TREASURES OF THE HEART
We can only be said to be alive in those moments when our hearts are conscious of our treasures.” --Thornton Wilder
When I work out in our home gym, I listen to John Fogerty’s Long Road Home album, singing loud as I can to every song I remember from the 60’s and 70’s—Who’ll Stop the Rain, Down on the Corner, Have You Ever Seen the Rain, Lodi. I finish feeling re-energized and young again thanks to the music. I loved those songs back then and I love them now, especially since now I know all the words. Nothing like a little Creedence Clearwater Revival to feel young, young, young.
I watched a movie the other day in which two of the characters made love to a CCR song. I could understand how the song I admired could move them to such action. Then, my bubble burst. I realized the producer of the film chose this song to show that this segment of the movie took place in the PAST. If you were a viewer who knew the words to this song, it meant you were OLD, OLD, OLD.
I’m not alone in my delusions of youth. Otherwise, why the ongoing popularity and financial success of the Rolling Stones, Tom Jones, The Beatles (in number of albums still sold), and Neil Diamond? Cher, Bette Midler, and Tina Turner sold-out concerts? Most of us boomers still have our heads in the clouds thinking we’re the young ones who are going to change the world. Sometimes looking in the mirror shocks us into reality but not even that hurts like listening to the music we love and coming to the aching conclusion that we loved it 45 YEARS AGO as well!!!!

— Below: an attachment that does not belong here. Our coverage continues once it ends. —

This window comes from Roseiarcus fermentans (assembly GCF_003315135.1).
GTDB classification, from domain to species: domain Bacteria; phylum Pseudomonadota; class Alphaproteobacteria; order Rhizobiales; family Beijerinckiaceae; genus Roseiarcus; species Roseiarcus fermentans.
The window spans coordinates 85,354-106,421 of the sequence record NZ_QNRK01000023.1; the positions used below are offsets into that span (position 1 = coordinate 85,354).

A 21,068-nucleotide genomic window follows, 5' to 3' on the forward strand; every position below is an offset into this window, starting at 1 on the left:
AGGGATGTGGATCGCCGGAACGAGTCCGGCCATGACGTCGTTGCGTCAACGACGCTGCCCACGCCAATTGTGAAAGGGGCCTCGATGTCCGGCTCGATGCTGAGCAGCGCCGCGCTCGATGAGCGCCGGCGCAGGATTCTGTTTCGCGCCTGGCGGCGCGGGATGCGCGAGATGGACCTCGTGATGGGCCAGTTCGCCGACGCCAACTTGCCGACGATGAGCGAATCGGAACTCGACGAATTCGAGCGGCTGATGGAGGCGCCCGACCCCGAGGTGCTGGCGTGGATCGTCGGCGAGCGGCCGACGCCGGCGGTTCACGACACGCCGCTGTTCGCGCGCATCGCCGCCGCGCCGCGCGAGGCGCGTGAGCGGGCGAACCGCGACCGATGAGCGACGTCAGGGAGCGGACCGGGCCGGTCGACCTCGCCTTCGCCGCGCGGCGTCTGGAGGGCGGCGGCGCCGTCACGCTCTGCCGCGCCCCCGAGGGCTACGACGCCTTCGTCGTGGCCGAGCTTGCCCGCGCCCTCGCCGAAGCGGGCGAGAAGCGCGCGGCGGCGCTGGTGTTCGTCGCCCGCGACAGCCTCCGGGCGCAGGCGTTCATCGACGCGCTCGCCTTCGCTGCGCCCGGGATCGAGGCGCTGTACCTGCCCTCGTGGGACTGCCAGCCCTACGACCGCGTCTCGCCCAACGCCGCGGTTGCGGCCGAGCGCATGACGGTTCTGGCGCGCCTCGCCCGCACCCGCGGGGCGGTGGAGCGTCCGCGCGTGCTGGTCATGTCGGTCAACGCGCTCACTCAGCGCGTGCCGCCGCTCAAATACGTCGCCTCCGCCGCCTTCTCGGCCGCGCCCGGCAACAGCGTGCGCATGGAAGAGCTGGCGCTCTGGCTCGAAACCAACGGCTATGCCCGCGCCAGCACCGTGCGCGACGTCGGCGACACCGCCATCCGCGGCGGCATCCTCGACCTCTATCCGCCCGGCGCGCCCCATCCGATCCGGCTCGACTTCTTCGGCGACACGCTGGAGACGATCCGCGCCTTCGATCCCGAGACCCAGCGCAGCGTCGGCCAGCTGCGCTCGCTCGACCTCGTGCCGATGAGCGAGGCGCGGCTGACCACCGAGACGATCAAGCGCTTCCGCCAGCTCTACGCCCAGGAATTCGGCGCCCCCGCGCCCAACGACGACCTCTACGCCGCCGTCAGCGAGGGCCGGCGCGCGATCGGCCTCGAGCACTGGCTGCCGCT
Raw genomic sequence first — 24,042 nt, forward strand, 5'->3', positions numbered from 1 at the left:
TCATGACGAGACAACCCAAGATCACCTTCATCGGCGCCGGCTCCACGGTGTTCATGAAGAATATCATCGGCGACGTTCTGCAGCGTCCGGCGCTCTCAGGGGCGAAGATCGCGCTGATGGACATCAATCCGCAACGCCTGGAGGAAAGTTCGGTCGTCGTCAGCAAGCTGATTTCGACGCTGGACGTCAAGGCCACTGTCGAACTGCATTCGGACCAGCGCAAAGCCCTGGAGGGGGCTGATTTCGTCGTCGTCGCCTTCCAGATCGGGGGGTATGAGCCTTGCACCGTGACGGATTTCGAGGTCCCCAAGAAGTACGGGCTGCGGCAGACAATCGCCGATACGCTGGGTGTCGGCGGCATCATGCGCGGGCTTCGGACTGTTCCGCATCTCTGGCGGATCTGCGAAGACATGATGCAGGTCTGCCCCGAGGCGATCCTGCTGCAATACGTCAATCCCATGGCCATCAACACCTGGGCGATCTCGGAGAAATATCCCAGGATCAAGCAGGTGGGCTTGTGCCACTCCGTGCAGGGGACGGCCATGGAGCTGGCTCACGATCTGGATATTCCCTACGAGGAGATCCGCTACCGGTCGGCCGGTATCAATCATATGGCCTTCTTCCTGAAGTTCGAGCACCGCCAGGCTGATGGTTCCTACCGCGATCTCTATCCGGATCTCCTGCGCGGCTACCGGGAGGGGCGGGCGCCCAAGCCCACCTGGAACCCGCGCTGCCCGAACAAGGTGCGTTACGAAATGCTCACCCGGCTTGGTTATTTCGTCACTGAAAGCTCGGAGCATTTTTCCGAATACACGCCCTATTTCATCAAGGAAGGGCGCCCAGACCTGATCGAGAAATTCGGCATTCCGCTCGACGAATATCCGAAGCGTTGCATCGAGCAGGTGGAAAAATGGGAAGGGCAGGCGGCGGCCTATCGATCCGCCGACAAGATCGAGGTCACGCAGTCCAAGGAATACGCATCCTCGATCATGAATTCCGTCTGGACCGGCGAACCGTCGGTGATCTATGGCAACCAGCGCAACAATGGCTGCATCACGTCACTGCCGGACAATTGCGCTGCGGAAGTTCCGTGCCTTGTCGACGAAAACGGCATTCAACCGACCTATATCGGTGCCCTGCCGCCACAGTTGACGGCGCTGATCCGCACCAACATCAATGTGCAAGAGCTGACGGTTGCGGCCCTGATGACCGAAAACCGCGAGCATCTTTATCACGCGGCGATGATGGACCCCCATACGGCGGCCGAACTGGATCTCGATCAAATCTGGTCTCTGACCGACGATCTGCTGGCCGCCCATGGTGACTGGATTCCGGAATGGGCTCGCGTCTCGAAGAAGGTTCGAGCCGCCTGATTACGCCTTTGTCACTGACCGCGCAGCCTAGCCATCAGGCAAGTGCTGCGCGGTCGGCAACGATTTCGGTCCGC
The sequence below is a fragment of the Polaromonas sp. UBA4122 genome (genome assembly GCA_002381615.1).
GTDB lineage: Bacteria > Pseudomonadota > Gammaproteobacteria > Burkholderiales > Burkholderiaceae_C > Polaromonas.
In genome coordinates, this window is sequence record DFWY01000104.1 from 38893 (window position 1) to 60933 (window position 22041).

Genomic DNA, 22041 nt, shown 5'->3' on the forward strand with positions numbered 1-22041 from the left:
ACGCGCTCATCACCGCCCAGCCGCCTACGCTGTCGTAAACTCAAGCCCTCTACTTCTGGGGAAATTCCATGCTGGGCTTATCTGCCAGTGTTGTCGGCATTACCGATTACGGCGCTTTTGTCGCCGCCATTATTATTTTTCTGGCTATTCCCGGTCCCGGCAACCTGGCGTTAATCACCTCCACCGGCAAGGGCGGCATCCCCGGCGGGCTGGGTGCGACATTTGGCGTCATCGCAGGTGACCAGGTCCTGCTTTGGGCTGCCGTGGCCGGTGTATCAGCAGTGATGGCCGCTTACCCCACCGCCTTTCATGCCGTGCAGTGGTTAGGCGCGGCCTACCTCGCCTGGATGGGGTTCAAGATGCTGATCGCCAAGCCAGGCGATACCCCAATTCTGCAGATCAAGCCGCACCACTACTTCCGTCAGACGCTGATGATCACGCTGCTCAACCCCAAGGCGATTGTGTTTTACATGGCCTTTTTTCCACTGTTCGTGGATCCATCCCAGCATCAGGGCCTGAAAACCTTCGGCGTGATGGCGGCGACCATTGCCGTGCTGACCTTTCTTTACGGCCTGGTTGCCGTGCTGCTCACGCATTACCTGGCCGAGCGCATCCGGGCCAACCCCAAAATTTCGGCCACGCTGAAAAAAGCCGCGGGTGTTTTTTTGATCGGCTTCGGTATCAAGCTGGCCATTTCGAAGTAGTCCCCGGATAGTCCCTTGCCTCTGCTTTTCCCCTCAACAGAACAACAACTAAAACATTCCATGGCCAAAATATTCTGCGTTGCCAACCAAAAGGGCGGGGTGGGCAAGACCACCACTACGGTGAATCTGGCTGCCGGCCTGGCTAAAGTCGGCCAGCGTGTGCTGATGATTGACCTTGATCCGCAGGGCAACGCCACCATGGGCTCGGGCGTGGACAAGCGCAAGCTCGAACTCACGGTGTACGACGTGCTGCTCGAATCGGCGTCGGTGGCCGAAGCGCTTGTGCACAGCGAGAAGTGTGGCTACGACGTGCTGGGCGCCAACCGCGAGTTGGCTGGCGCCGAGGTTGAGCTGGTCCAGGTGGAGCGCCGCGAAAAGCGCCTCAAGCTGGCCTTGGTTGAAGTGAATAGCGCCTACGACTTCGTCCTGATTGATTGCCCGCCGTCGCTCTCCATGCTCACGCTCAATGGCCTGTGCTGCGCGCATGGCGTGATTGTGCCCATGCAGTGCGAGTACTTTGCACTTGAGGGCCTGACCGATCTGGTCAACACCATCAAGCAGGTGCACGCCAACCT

Actually, there is a bigger hurt than realizing our age. I’ll be listening to one of my favorite old songs, maybe playing it on my guitar and singing, and tears spring unbidden into my eyes. That old song isn’t just an old song anymore but a repository of memories, a jumble of friends, places, and potential left fallow. How I long to go back and be there in that time once again just to soak up the love and the longing and the import of each small and ordinary measure of time, to see up close again the faces of those I loved.
I tried, oh how I tried, to hold on to each wonderful moment of life as long as I could. I tried to heed what Thoreau said, to be alive, really alive and see how wonderful even the most routine of moments really are. Sometimes, though, life got heavy and I made haste, forgetting to savor. Thornton Wilder’s Emily was right when in Act III of Our Town she asks Mrs. Gibbs, “They don’t understand, do they?”
Maybe, Emily, the problem is not that we don’t, it’s that we can’t. Only at this end of our story do we understand the significance of those everyday occurrences that got us to where we are now. Awareness of what was precious comes to us now when there’s no way to rewrite that old chapter. Time requires that we let go and move on. When we hear an old song or see an old photo we suffer a moment of comprehension that is painful in its clarity. Suddenly, our hearts are conscious of our treasures. This is what it means to be alive.